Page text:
It is some satisfaction to find myself, after 12 days hard journeying across the continent, once more in view of the Atlantic or at least within hail of it. I went to the Franciscan Convent, and on the strength of a letter of introduction from the Guardian of Mendoza, was offered hospitality. So here I am May 4th 1874.
May 5th 1874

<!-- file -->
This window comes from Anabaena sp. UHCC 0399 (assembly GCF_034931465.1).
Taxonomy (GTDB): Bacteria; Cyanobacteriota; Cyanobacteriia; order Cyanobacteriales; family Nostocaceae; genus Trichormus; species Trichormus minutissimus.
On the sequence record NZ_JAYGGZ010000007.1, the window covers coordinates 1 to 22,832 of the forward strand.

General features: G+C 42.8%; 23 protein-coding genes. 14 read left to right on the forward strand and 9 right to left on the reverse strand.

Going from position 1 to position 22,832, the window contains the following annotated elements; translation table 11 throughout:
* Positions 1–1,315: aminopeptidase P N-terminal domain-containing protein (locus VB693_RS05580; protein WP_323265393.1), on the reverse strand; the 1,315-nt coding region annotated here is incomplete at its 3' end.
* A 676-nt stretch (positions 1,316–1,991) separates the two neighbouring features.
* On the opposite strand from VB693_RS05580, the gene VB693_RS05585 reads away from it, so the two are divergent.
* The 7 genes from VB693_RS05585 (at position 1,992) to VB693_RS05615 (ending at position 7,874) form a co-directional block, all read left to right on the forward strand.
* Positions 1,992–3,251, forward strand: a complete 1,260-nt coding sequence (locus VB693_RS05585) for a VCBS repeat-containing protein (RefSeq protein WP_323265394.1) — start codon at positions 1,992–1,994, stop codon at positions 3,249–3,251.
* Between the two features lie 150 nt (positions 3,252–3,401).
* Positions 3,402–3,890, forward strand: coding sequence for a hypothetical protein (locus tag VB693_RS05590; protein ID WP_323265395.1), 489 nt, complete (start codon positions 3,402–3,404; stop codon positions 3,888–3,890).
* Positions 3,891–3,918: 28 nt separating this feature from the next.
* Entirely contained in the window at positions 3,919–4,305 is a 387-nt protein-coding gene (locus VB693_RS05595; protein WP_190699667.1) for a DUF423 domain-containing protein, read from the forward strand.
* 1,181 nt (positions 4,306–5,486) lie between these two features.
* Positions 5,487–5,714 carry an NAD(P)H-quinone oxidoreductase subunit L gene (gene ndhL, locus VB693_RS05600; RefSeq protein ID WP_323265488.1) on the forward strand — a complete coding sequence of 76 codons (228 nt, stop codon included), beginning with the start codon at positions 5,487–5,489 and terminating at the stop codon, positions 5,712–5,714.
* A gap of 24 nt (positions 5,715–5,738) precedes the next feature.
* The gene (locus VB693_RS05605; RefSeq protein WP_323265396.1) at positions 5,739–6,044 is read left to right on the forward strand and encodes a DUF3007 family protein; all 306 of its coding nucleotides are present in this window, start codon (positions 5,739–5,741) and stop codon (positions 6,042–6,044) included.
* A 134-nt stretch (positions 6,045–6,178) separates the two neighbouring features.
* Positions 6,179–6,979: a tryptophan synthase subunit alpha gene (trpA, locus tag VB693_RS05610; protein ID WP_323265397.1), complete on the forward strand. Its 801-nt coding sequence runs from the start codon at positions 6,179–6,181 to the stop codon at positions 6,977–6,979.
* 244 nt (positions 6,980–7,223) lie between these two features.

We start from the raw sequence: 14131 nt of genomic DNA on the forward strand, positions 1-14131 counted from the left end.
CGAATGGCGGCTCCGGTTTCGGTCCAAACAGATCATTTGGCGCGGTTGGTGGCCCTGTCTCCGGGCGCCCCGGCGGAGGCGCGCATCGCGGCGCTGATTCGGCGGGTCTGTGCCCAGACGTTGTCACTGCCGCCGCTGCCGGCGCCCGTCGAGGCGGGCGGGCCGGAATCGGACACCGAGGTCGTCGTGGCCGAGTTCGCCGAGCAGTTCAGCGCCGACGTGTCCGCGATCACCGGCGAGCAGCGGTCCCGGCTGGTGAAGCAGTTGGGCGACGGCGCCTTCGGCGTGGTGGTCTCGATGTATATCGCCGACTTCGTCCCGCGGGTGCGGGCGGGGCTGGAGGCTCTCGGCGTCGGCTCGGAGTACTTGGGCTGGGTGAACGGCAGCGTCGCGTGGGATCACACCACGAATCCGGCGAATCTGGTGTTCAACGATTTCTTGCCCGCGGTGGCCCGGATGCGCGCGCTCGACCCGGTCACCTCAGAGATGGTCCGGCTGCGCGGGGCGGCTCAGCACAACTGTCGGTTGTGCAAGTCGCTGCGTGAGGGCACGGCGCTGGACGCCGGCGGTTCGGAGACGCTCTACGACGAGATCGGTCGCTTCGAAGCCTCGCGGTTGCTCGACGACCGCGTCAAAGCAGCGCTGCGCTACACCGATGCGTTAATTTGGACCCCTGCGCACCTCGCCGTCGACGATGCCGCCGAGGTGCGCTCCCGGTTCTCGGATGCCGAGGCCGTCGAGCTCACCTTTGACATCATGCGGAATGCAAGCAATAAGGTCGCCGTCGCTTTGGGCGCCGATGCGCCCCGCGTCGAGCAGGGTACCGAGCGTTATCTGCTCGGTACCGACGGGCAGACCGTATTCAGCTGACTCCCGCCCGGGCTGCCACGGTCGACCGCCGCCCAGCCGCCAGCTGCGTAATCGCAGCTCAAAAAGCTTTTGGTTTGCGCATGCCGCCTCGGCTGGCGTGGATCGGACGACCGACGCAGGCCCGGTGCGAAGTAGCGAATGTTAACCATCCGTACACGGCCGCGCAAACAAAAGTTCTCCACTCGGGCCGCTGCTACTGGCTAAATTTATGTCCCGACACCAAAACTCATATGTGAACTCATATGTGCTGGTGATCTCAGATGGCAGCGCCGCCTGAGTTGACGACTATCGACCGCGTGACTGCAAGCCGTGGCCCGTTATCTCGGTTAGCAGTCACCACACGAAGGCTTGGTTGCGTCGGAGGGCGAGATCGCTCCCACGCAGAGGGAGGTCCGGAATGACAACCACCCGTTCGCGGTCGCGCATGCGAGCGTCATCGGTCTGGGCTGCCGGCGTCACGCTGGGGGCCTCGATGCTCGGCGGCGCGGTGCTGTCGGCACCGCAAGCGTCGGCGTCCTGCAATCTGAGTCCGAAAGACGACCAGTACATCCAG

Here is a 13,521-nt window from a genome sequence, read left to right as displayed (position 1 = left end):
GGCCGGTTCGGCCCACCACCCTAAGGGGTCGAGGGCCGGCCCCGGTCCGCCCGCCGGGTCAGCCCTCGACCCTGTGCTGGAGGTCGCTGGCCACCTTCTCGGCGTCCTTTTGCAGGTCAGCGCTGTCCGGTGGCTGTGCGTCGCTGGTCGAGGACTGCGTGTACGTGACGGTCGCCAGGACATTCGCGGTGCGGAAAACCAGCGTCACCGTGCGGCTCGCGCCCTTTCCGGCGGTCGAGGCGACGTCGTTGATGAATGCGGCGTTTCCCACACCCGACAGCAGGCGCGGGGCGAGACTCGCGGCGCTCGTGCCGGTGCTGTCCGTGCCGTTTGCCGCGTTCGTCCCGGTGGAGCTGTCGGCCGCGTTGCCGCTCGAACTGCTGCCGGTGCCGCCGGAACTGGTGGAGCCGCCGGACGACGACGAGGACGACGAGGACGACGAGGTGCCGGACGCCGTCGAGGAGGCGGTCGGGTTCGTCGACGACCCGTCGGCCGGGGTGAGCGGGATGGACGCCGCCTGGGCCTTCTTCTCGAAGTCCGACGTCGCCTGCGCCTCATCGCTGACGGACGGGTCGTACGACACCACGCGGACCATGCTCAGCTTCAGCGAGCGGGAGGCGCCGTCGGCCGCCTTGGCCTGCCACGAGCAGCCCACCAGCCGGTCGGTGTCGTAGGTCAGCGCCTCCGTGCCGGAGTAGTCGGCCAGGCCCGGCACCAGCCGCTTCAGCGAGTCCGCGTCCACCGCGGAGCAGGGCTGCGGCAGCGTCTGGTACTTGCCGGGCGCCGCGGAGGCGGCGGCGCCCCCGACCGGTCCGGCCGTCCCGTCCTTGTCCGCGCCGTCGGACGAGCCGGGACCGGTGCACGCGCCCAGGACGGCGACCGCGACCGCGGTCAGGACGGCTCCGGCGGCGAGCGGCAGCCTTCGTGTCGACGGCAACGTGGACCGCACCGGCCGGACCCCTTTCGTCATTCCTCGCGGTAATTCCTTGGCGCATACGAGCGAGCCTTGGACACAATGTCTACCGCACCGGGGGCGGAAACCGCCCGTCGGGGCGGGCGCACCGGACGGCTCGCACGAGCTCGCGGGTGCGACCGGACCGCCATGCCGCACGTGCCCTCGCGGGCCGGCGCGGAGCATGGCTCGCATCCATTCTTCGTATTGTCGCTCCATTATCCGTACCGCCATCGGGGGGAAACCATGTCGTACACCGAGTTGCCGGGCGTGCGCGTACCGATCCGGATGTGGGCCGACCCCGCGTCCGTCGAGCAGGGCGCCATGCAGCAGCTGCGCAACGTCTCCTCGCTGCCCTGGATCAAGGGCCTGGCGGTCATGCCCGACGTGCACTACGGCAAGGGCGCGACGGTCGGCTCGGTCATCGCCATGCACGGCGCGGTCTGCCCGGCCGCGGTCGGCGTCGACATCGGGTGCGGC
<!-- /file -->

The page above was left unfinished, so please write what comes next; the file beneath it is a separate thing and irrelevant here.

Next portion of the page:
On May 5th (?) St. Pius’s Day and now the octave of St. Paul of the Cross. I was able to say Mass comfortably, and after a long search, discovered the mass of St. Paul in one of the Franciscan missals. I was in a doubt now as to how I should establish myself here. I heard there was a Canon Dillon here, who was a distinguished Ecclesiastic and so forth and I hesitated (remembering McKenna etc.) as to whether I should climb to Episcopal patronage through him or by my own unaided wit and letters. I went in search of him anyway, before I came to a decision, and curious were my impressions of Buenos Ayres in my first ramble through the streets. I procured a map and went by potholes and (?) in search of his reverence. I failed to find him. He had lately changed residence and one knew where tidings might be had of him and another when somebody knew somebody else who could tell where he was last. In my hunt I came across an English Seminary (I heard Dillon was professor in the Seminary) and thought I’d find him or some tidings of him there. I called, spoke English to the first youngster I met and he looked queer. Then I spoke Spanish and found that Canon Dillon was not known in that Establishment, neither was the Seminary in which he once professed. I knew it was in the same street and perceived then after the usher was called that they were a parcel of heretics. I hunted off elsewhere and saw the Cathedral and Archbishop’s house. In I went almost mechanically and in 3 minutes was shown into the presence of His Grace the Archbishop. His secretary and chaplain were there and the former studied in Rome and knew my habit. I told my object, displayed my credentials and was told I had all the faculties at once in the diocese and that I might go to the Secretaria where new papers would be furnished me.. I went there and had only to leave my name and call tomorrow for faculties. They gave me Canon Dillon’s address. I went and found him and then perceived he was a real fine fellow, educated in All Hallows, who worked his way by sheer talent and integrity to the head of the clergy of this diocese. He behaved like a true Irishman – and that is saying enough. So I had nothing to do now but plan my campaign and settle on a guide. This is no easy matter in South America. The Canon essayed to find me one, and in the course of these days thought he had got one, this fellow failed to meet his appointment and, and when we met him, looked so dubious and indifferent that I thought it safer not to rely on him; so I found a old Spaniard at last and took him to start on Monday.